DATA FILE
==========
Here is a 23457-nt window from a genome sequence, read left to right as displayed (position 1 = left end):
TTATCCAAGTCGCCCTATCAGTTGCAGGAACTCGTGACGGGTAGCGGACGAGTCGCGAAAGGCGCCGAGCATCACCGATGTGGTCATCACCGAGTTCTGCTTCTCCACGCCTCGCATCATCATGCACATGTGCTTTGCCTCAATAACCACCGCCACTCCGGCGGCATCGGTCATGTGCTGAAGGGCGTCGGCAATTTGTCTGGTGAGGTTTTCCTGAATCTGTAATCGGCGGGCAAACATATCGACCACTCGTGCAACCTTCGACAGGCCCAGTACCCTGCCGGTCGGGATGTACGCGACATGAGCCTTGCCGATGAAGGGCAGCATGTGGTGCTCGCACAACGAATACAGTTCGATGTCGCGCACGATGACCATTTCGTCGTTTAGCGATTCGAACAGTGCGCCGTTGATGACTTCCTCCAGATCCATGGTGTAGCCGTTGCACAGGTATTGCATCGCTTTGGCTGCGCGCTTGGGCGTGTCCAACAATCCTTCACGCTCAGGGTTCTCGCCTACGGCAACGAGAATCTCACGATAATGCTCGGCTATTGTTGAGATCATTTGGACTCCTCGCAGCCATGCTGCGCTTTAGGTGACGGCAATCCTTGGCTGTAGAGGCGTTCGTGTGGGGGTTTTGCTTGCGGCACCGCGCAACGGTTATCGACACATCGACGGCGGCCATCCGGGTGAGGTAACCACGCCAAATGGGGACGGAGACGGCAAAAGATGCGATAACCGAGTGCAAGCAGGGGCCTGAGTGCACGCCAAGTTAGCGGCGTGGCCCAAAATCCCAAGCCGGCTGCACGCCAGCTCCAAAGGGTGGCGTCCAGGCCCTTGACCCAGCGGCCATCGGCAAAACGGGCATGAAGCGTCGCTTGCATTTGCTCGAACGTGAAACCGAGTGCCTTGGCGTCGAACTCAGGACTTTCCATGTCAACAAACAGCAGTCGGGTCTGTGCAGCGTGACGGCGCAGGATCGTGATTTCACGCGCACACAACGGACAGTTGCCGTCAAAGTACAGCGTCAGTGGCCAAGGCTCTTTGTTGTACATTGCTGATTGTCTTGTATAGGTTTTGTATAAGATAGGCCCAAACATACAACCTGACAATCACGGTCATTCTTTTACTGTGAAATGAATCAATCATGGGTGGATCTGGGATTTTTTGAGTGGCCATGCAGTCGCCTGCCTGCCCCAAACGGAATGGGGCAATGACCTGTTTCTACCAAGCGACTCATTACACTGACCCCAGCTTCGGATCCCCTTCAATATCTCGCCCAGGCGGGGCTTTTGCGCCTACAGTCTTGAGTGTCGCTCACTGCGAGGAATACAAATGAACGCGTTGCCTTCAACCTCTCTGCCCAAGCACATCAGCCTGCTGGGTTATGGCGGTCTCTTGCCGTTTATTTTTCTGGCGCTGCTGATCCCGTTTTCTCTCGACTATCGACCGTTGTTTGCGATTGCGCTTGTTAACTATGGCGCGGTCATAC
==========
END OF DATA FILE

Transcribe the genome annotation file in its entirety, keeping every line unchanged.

Here is a 23457-nt window from a genome sequence, read left to right as displayed (position 1 = left end):
TTATCCAAGTCGCCCTATCAGTTGCAGGAACTCGTGACGGGTAGCGGACGAGTCGCGAAAGGCGCCGAGCATCACCGATGTGGTCATCACCGAGTTCTGCTTCTCCACGCCTCGCATCATCATGCACATGTGCTTTGCCTCAATAACCACCGCCACTCCGGCGGCATCGGTCATGTGCTGAAGGGCGTCGGCAATTTGTCTGGTGAGGTTTTCCTGAATCTGTAATCGGCGGGCAAACATATCGACCACTCGTGCAACCTTCGACAGGCCCAGTACCCTGCCGGTCGGGATGTACGCGACATGAGCCTTGCCGATGAAGGGCAGCATGTGGTGCTCGCACAACGAATACAGTTCGATGTCGCGCACGATGACCATTTCGTCGTTTAGCGATTCGAACAGTGCGCCGTTGATGACTTCCTCCAGATCCATGGTGTAGCCGTTGCACAGGTATTGCATCGCTTTGGCTGCGCGCTTGGGCGTGTCCAACAATCCTTCACGCTCAGGGTTCTCGCCTACGGCAACGAGAATCTCACGATAATGCTCGGCTATTGTTGAGATCATTTGGACTCCTCGCAGCCATGCTGCGCTTTAGGTGACGGCAATCCTTGGCTGTAGAGGCGTTCGTGTGGGGGTTTTGCTTGCGGCACCGCGCAACGGTTATCGACACATCGACGGCGGCCATCCGGGTGAGGTAACCACGCCAAATGGGGACGGAGACGGCAAAAGATGCGATAACCGAGTGCAAGCAGGGGCCTGAGTGCACGCCAAGTTAGCGGCGTGGCCCAAAATCCCAAGCCGGCTGCACGCCAGCTCCAAAGGGTGGCGTCCAGGCCCTTGACCCAGCGGCCATCGGCAAAACGGGCATGAAGCGTCGCTTGCATTTGCTCGAACGTGAAACCGAGTGCCTTGGCGTCGAACTCAGGACTTTCCATGTCAACAAACAGCAGTCGGGTCTGTGCAGCGTGACGGCGCAGGATCGTGATTTCACGCGCACACAACGGACAGTTGCCGTCAAAGTACAGCGTCAGTGGCCAAGGCTCTTTGTTGTACATTGCTGATTGTCTTGTATAGGTTTTGTATAAGATAGGCCCAAACATACAACCTGACAATCACGGTCATTCTTTTACTGTGAAATGAATCAATCATGGGTGGATCTGGGATTTTTTGAGTGGCCATGCAGTCGCCTGCCTGCCCCAAACGGAATGGGGCAATGACCTGTTTCTACCAAGCGACTCATTACACTGACCCCAGCTTCGGATCCCCTTCAATATCTCGCCCAGGCGGGGCTTTTGCGCCTACAGTCTTGAGTGTCGCTCACTGCGAGGAATACAAATGAACGCGTTGCCTTCAACCTCTCTGCCCAAGCACATCAGCCTGCTGGGTTATGGCGGTCTCTTGCCGTTTATTTTTCTGGCGCTGCTGATCCCGTTTTCTCTCGACTATCGACCGTTGTTTGCGATTGCGCTTGTTAACTATGGCGCGGTCATAC